ThreatFire (free) – this application is built around a Host Intrusion Prevention System (HIPS), and behavior based blocking combination.

WinPatrol (free) – another HIPS application with considerable additional functionality. WinPatrol is the elder statesman of this application class and, it just keeps on getting better. A must have application.

PC Tools Firewall Plus (free) – PC Tools Firewall Plus is advanced Firewall technology designed for typical users, not just experts.  The “plus” refers to a HIPS component. Generally, if the ThreatFire HIPS component is triggered on my machine, PC Tools Firewall Plus is triggered as well.

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Filed under Anti-Malware Tools, Cyber Crime, downloads, Free Anti-malware Software, Freeware, Immunet Protect, Microsoft, Software, trojans, Windows Tips and Tools

With Kaspersky’s Free TDSSKiller You’ll Have A Fighting Chance To Kill Rootkits

imageThere’s malware, and then – there’s MALWARE. In other words, all malware is not created equal. For example, Rootkits are not your common everyday piece of malware.

Rootkits are often designed to overwrite the Hard Drive’s MBR (master boot record), the first sector – Sector 0 – where the code to boot the operating system following BIOS loading, resides.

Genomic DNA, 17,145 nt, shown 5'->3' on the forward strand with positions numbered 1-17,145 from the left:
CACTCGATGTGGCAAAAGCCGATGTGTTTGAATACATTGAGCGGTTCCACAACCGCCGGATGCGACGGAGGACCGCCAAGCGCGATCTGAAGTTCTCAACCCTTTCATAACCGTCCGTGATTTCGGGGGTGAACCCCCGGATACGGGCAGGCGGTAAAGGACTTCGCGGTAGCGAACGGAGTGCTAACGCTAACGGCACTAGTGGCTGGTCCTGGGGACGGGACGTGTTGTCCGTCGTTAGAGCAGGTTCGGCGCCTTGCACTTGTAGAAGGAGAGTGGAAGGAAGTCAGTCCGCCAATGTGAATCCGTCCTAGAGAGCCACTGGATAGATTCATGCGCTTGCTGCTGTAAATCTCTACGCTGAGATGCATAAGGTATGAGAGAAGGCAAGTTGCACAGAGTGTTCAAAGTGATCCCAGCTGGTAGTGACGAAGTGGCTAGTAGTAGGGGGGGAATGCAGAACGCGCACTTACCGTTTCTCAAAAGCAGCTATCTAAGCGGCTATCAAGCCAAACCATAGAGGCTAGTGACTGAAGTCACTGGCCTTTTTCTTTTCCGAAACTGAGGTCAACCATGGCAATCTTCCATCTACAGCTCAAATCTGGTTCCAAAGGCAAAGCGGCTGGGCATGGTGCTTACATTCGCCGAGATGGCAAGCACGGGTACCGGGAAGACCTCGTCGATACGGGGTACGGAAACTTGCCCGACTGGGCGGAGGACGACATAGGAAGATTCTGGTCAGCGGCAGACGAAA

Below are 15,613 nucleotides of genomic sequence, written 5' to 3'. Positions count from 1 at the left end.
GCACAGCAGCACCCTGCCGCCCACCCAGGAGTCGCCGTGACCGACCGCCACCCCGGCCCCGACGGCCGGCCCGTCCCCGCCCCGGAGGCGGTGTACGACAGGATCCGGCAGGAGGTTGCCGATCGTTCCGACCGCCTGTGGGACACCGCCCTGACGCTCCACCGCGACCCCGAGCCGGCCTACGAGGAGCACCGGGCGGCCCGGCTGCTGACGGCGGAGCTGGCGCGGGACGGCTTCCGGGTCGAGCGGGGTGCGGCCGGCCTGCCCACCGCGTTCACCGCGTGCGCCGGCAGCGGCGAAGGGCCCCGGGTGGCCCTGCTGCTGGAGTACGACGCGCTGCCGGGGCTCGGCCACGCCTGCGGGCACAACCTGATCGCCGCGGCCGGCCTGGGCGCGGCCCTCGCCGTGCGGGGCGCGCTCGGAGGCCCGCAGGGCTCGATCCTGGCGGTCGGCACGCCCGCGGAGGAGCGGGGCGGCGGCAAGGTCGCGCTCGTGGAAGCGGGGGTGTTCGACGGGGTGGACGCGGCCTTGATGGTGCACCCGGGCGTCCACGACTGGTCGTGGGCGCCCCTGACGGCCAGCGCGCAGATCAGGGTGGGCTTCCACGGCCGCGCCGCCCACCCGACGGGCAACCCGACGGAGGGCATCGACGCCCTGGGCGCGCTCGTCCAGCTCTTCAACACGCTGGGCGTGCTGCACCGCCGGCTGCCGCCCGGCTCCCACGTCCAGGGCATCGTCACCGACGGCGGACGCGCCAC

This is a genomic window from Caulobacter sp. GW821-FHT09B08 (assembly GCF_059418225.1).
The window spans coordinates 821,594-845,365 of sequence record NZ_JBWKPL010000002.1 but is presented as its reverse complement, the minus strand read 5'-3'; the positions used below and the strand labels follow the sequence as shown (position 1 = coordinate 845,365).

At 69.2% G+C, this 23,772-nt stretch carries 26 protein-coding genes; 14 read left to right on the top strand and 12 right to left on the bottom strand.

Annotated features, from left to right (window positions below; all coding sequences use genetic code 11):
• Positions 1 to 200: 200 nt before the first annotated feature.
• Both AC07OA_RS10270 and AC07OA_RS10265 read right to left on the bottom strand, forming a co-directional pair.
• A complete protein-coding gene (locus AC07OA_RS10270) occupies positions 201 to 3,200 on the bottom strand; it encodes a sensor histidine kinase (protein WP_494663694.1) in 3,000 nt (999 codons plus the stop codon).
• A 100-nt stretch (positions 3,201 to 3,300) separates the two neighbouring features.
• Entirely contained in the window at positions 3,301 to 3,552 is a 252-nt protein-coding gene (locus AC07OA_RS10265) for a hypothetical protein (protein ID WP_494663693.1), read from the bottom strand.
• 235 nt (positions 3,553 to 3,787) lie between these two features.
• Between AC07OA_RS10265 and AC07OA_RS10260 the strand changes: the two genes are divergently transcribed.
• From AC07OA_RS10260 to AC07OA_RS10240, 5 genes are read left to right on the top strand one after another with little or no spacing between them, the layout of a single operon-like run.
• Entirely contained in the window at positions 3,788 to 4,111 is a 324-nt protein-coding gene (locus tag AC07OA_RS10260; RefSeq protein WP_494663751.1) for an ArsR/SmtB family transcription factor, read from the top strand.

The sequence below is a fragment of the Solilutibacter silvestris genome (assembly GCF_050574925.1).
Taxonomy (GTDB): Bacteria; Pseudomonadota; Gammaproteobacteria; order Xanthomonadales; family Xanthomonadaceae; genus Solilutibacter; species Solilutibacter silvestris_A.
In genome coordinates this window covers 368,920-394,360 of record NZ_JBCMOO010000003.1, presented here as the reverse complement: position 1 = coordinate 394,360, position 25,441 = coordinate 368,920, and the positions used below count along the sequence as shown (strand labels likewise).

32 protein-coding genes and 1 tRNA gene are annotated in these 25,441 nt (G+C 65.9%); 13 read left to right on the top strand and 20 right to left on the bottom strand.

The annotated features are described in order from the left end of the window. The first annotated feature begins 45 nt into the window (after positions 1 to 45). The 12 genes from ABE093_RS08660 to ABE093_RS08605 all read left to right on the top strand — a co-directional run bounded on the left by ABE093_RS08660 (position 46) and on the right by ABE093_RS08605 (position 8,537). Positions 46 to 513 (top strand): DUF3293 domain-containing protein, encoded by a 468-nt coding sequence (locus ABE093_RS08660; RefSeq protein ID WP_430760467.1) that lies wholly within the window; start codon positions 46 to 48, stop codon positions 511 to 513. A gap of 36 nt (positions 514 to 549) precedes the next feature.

As a consequence, Rootkit files and processes will be hidden in Explorer, Task Manager, and other detection tools. It’s easy to see then, that if a threat uses Rootkit technology to hide, it is going to be difficult to find.

And yes, I’m aware that major AV application developers are fond of pointing out that their products will flag and remove Rootkits. Users are expected to believe those claims – DON”T!

From a previous article (June 2011) –

Microsoft is telling Windows users that they’ll have to reinstall the operating system if they get infected with a new rootkit that hides in the machine’s boot sector. A new variant of a Trojan Microsoft calls “Popureb” digs so deeply into the system that the only way to eradicate it is to return Windows to its out-of-the-box configuration.

Scanning for Rootkits occasionally, is good practice and by scanning with the right tools, Rootkits can be hunted down and eradicated (maybe) – but  personally, I would never trust that any detection/removal application has successful removed a Rootkit.